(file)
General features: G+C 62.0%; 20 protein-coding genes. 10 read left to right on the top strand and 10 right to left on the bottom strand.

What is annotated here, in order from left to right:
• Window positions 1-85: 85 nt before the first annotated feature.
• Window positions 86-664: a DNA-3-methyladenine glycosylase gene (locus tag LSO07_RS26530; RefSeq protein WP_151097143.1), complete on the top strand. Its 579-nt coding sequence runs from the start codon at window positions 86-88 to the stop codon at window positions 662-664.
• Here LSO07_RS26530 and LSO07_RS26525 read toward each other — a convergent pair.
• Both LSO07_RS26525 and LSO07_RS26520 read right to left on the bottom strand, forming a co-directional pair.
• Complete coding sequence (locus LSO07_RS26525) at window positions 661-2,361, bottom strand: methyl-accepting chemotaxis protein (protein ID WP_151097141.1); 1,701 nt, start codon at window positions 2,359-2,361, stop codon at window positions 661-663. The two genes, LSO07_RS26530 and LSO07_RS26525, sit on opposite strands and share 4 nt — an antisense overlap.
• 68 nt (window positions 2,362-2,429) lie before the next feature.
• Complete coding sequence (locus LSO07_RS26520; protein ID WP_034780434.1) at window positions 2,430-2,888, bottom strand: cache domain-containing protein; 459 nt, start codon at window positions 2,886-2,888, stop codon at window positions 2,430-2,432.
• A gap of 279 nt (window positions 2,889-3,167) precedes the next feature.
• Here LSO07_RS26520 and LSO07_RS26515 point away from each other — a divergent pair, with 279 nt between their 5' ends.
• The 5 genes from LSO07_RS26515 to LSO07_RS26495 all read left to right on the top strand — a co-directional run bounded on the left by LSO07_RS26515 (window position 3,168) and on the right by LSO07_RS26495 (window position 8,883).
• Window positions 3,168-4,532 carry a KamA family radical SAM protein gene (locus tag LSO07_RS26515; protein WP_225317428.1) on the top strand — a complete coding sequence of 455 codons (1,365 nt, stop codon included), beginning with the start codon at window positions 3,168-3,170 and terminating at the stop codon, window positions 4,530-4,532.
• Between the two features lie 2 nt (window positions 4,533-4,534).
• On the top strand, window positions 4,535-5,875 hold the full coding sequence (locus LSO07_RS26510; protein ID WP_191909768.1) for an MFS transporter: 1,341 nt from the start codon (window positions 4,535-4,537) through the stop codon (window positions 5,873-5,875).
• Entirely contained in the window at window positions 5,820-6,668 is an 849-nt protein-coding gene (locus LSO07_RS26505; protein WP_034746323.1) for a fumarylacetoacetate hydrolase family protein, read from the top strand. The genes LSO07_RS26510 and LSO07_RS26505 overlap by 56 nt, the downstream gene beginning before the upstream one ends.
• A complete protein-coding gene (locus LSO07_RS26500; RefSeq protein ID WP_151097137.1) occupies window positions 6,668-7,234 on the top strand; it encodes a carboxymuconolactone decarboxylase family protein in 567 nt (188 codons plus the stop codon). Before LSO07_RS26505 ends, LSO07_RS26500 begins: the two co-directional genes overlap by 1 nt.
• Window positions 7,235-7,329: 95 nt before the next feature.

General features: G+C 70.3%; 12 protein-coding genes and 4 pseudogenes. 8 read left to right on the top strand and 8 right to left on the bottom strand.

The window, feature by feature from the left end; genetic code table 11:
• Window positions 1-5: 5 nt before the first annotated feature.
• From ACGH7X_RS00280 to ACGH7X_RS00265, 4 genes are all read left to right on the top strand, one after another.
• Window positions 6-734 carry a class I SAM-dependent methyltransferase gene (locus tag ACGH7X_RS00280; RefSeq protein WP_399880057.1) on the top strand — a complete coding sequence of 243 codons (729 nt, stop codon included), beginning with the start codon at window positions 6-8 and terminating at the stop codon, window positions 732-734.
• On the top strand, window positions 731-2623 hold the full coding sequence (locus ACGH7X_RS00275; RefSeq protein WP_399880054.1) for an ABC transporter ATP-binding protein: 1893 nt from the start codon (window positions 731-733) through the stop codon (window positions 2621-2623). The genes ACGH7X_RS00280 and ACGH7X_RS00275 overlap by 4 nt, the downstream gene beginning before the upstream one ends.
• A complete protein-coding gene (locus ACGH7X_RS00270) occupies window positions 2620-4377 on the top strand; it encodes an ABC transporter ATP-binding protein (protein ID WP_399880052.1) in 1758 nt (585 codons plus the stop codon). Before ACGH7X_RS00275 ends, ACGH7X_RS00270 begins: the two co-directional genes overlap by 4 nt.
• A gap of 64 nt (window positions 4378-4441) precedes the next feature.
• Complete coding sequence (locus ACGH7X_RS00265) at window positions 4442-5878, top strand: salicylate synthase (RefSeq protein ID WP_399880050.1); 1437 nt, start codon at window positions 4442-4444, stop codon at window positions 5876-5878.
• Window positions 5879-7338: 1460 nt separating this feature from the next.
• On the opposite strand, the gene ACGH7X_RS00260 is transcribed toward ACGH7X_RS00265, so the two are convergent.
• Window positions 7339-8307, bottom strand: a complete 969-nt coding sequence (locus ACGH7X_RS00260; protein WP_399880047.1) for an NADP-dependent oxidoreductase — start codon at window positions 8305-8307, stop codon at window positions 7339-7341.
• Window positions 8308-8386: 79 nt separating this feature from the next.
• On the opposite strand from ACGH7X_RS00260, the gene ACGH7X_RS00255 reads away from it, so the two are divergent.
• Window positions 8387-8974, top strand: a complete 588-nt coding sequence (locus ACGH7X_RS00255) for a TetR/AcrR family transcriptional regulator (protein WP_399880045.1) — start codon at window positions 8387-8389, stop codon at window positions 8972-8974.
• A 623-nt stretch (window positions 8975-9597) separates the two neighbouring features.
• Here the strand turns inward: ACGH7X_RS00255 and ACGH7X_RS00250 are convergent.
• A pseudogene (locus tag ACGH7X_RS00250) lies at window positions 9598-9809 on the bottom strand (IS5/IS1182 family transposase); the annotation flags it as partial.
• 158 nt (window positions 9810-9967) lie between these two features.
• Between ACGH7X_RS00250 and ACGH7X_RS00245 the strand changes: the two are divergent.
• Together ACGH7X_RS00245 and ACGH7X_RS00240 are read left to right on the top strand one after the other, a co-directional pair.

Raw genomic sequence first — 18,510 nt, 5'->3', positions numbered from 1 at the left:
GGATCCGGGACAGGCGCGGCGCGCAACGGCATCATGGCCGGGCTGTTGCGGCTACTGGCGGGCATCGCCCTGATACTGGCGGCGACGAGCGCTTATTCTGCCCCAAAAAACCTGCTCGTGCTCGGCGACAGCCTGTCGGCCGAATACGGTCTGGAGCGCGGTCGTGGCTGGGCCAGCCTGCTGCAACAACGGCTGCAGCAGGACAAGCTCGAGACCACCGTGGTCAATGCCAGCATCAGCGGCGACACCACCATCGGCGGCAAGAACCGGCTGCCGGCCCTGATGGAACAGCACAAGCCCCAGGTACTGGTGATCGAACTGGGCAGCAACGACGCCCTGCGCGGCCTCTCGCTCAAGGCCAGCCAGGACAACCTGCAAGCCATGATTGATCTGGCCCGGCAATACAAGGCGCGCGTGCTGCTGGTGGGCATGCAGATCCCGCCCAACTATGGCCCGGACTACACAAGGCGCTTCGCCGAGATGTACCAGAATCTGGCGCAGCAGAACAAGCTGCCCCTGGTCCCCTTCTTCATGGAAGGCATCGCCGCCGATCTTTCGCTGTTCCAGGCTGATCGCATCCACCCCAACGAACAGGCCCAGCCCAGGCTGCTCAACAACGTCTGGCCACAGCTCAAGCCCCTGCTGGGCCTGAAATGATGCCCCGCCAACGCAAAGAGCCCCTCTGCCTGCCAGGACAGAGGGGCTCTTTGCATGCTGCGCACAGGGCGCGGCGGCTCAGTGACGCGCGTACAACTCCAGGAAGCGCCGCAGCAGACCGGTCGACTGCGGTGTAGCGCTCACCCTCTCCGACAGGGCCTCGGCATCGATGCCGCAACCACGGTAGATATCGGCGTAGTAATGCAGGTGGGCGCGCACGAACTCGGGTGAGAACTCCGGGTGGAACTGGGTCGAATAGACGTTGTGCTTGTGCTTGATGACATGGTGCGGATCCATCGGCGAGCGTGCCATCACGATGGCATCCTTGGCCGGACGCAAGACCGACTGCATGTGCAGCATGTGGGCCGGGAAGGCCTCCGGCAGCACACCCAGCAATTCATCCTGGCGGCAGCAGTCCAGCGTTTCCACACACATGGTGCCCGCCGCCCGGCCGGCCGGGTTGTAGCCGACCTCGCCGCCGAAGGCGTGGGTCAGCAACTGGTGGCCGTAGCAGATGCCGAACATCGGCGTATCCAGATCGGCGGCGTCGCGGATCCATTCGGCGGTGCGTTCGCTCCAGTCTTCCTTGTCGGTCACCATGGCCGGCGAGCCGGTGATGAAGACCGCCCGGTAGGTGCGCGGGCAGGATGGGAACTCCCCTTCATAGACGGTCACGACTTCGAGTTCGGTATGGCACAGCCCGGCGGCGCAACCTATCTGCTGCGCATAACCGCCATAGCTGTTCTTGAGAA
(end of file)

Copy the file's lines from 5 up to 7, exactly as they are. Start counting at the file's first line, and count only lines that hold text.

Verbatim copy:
• Here LSO07_RS26530 and LSO07_RS26525 read toward each other — a convergent pair.
• Both LSO07_RS26525 and LSO07_RS26520 read right to left on the bottom strand, forming a co-directional pair.
• Complete coding sequence (locus LSO07_RS26525) at window positions 661-2,361, bottom strand: methyl-accepting chemotaxis protein (protein ID WP_151097141.1); 1,701 nt, start codon at window positions 2,359-2,361, stop codon at window positions 661-663. The two genes, LSO07_RS26530 and LSO07_RS26525, sit on opposite strands and share 4 nt — an antisense overlap.